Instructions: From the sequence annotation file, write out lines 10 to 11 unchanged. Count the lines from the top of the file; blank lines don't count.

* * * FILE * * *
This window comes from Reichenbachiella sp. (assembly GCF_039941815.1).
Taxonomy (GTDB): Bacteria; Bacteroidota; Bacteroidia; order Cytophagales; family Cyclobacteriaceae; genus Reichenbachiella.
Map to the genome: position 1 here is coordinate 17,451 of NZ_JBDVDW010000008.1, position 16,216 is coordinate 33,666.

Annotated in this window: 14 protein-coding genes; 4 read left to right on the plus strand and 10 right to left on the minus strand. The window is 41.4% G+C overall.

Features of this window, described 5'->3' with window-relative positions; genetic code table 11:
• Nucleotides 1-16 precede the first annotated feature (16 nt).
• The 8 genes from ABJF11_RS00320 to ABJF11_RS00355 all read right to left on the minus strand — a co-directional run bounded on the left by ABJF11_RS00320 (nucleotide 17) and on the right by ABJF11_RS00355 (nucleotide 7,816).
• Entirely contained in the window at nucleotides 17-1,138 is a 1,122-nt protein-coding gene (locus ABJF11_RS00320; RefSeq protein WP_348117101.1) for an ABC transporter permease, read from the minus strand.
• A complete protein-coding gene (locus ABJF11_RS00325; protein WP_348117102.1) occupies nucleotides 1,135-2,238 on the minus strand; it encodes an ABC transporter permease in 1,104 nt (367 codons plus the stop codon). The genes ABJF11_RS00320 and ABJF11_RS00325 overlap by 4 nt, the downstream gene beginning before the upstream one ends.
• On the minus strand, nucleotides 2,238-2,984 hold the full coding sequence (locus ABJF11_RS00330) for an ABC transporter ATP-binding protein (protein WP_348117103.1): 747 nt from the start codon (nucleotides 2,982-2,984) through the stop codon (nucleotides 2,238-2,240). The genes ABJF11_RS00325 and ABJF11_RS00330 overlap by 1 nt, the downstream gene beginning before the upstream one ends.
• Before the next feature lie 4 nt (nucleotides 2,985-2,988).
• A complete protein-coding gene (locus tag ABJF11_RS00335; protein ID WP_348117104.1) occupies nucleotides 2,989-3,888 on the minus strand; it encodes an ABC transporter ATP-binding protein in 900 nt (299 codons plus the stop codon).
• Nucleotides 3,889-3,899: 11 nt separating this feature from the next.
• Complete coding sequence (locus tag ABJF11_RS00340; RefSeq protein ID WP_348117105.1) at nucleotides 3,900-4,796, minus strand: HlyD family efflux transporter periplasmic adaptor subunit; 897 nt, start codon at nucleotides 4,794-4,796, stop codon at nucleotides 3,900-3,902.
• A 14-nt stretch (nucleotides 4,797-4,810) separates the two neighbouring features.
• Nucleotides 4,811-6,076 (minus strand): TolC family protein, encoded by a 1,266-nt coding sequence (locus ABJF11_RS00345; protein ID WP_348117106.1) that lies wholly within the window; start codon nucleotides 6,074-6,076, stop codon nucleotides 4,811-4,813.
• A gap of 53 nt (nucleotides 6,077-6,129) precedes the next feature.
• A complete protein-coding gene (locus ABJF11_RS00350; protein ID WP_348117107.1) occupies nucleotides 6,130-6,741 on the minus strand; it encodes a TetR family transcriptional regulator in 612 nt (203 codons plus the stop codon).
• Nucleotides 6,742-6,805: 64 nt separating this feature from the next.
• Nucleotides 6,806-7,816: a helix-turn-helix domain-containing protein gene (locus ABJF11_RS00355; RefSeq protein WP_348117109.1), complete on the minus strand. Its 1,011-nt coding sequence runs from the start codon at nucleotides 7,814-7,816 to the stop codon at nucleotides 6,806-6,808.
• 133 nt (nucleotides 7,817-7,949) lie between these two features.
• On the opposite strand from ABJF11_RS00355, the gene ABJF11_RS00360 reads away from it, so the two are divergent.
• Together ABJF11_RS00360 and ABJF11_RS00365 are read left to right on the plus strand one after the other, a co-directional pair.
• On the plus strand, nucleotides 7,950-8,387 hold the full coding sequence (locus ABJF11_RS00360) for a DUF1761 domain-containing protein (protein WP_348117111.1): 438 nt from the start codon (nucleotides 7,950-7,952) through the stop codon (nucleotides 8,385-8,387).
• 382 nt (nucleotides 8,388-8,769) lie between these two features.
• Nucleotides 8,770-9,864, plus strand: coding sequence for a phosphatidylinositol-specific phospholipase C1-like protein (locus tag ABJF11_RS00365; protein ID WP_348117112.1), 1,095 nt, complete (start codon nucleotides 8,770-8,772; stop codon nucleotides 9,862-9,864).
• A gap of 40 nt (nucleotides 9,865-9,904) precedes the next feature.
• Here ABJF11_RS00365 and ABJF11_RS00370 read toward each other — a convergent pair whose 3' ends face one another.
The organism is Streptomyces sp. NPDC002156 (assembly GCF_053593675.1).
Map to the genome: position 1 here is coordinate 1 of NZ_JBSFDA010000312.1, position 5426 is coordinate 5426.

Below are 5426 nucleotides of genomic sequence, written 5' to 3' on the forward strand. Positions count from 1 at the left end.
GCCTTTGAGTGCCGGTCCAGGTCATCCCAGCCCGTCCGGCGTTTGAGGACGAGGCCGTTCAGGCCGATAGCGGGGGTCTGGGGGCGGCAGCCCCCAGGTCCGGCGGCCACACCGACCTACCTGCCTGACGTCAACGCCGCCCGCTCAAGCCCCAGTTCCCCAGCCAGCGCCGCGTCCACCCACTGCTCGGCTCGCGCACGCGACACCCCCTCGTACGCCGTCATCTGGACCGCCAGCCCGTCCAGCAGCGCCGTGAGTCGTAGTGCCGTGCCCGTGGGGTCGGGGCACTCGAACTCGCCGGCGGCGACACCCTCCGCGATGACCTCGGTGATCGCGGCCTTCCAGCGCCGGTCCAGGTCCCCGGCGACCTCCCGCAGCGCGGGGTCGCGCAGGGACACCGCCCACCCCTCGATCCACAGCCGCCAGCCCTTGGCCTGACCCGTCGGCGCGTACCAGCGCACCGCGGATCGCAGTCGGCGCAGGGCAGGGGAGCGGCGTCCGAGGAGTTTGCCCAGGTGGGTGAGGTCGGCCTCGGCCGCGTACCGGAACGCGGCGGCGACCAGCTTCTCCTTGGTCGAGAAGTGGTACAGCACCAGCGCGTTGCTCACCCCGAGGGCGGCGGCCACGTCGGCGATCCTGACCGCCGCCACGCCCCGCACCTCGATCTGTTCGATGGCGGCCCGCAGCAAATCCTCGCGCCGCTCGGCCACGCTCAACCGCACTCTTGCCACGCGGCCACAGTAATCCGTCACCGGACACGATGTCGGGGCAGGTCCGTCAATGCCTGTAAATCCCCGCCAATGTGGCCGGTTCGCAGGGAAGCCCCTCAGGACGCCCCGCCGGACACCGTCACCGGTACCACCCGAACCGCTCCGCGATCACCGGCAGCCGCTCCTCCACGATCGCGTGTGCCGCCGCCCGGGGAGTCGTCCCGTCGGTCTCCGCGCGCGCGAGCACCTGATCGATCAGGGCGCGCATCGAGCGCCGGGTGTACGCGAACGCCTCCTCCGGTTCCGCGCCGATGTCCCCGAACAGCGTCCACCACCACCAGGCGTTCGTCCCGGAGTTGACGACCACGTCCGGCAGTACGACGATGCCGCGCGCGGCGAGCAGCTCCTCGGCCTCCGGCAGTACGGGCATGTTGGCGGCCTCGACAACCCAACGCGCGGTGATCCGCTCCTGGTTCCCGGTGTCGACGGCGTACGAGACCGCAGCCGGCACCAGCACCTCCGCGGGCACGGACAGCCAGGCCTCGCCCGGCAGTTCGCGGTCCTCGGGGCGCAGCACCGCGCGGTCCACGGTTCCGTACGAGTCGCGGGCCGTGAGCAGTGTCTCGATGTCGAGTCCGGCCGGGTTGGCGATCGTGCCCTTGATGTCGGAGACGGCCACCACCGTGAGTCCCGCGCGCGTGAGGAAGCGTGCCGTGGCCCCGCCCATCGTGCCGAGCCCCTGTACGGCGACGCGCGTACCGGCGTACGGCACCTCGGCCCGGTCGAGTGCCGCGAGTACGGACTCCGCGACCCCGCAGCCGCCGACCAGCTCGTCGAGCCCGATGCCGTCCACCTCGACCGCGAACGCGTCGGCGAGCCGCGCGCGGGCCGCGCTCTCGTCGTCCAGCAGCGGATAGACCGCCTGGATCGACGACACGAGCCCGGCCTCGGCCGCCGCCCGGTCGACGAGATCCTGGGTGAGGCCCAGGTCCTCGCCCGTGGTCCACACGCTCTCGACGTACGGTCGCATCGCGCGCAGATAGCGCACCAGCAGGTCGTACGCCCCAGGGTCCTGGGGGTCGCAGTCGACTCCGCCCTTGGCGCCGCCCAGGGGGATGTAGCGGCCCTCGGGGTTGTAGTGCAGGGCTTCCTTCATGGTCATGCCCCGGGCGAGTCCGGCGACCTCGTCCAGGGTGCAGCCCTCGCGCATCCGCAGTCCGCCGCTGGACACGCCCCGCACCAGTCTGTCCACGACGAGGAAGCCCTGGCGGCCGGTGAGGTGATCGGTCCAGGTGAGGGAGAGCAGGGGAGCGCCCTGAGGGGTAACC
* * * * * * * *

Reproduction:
• On the minus strand, nucleotides 2,238-2,984 hold the full coding sequence (locus ABJF11_RS00330) for an ABC transporter ATP-binding protein (protein WP_348117103.1): 747 nt from the start codon (nucleotides 2,982-2,984) through the stop codon (nucleotides 2,238-2,240). The genes ABJF11_RS00325 and ABJF11_RS00330 overlap by 1 nt, the downstream gene beginning before the upstream one ends.
• Before the next feature lie 4 nt (nucleotides 2,985-2,988).